There is something fittingly telling about the way the 25th anniversary of the Srebrenica massacre will play out on 11 July. For those who don’t know, it’s the biggest single atrocity on European soil since World War Two, where Bosnian Serb troops slaughtered 8,372 Muslim men and boys after overrunning the designated UN safe area in eastern Bosnia.
Because of COVID-19, there’ll be no large gatherings at the site of the former UN camp (Dutch Battalion) at Potocari, and those who do come will have to wear masks. Western leaders will address the commemoration via video link.
And Bosnian Serbs will for the first time stage their own ceremony, organised by a group called ‘Eastern Alternative’, who say this date has to be marked because “this is when attacks on and murders of Serbs from the so-called UN-protected zone stopped”.
So there. The divide between the local Muslims and Serbs remains as gaping as ever, even if life eventually returned to Srebrenica, the way it always does, and the two groups now live side by side.
I was one of the first reporters rushed to the scene, or as close as possible, back in that scorching July, to wait for the first buses with refugees. The human drama that unfolded at a makeshift camp that soon became home to thousands of desperate women and children defies description, as it became clear their men were not coming.
I prefer not to remember how the world, the EU included, stood by and watched as tragedy struck.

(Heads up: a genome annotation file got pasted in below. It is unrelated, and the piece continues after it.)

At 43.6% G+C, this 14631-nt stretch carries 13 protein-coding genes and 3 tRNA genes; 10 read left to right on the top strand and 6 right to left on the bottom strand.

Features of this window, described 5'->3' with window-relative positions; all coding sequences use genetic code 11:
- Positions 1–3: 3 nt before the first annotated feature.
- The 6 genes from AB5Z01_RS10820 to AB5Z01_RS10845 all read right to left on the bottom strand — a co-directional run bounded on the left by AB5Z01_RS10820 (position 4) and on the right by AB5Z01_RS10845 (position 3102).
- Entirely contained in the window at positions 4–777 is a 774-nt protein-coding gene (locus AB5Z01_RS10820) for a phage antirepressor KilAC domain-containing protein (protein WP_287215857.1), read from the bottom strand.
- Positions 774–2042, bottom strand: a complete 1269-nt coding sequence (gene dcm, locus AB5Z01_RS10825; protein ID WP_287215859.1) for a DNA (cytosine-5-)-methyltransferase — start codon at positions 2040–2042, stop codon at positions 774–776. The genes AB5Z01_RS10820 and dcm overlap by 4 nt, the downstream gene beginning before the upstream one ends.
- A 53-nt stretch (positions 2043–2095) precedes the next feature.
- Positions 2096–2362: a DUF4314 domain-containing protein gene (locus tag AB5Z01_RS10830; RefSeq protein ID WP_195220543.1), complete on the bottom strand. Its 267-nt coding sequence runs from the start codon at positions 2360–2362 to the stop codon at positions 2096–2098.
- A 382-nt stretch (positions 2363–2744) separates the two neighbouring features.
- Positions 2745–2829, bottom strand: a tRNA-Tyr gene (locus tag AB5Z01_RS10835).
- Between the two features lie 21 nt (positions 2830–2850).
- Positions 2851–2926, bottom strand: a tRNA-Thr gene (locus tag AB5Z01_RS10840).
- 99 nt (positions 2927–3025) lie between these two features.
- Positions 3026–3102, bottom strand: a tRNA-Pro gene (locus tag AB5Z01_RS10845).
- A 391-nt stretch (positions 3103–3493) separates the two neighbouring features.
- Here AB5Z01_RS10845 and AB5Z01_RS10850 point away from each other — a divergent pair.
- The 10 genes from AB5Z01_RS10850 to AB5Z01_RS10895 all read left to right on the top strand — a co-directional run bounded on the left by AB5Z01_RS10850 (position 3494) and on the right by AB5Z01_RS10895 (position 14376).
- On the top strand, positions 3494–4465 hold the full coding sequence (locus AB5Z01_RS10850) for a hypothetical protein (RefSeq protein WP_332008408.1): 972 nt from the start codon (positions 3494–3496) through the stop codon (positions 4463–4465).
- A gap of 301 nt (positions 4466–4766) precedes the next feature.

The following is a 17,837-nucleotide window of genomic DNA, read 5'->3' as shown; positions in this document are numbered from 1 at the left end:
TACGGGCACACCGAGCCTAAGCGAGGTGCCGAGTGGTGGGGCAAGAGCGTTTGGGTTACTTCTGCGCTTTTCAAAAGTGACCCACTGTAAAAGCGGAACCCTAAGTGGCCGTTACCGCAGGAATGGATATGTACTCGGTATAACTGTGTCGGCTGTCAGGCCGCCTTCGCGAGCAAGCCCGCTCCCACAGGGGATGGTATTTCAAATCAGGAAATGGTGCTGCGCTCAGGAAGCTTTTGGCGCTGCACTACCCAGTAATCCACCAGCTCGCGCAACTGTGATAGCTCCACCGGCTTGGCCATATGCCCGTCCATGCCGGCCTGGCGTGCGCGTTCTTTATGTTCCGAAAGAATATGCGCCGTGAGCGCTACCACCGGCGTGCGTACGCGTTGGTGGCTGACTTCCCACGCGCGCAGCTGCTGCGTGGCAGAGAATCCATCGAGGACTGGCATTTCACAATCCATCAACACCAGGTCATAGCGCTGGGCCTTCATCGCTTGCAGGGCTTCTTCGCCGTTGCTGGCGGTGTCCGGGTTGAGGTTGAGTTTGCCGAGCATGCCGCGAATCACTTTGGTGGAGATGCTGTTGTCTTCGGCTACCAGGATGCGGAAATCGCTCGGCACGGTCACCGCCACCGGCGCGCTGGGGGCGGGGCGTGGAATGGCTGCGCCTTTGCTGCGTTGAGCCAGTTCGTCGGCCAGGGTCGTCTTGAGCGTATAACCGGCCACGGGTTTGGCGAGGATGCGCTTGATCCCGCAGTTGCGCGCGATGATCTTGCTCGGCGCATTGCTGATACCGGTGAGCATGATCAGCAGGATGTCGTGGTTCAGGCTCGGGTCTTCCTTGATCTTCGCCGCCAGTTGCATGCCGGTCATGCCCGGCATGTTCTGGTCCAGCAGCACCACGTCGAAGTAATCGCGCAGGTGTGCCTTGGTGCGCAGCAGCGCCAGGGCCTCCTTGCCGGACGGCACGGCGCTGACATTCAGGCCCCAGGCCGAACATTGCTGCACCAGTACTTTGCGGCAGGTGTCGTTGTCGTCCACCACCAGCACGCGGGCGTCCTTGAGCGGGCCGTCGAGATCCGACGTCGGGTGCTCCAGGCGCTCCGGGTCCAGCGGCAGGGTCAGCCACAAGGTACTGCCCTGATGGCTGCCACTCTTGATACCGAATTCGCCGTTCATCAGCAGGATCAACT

I prefer not to remember following UN and local investigators a year later, as they started uncovering mass graves, scattered all over the area to avoid quick detection, filled with decomposed bodies and the sweet, all-pervading stench of death.
And what exactly have we learned in the past 25 years?
a) international justice is slow and erratic, and singularly unable to bring real closure. It took 20+ years to try and convict the two masterminds, Bosnian Serb political leader Radovan Karadžić and his military commander, Ratko Mladić aka the ‘Butcher of Bosnia’. Meanwhile, their cult following lives on, wherever anti-Muslim extremism is en vogue.
b) faced with real violence or armed conflict in its neighbourhood, the EU freezes, like a deer caught in the headlights, because it lacks the proper political and military muscle and invariably gets bogged down in conflicting national interests of its member states.
c) no one really cares, apart from Bosnian people and Balkan scholars.
Because if we really did, we would do our best to prevent anything like this from happening again. But it is happening again, look no further than Syria, Libya, or Yemen.
Incidentally, Srebrenica happened just as we were celebrating 50 years of the end of WWII. Twenty-five years from now, many of us will no longer be around, and even fewer will remember what happened that scorching July in the wooded mountains of Bosnia.
PS. If you have difficulties visualising a field with 8,000 graves, have a look at this aerial video, courtesy of www.dron.ba.
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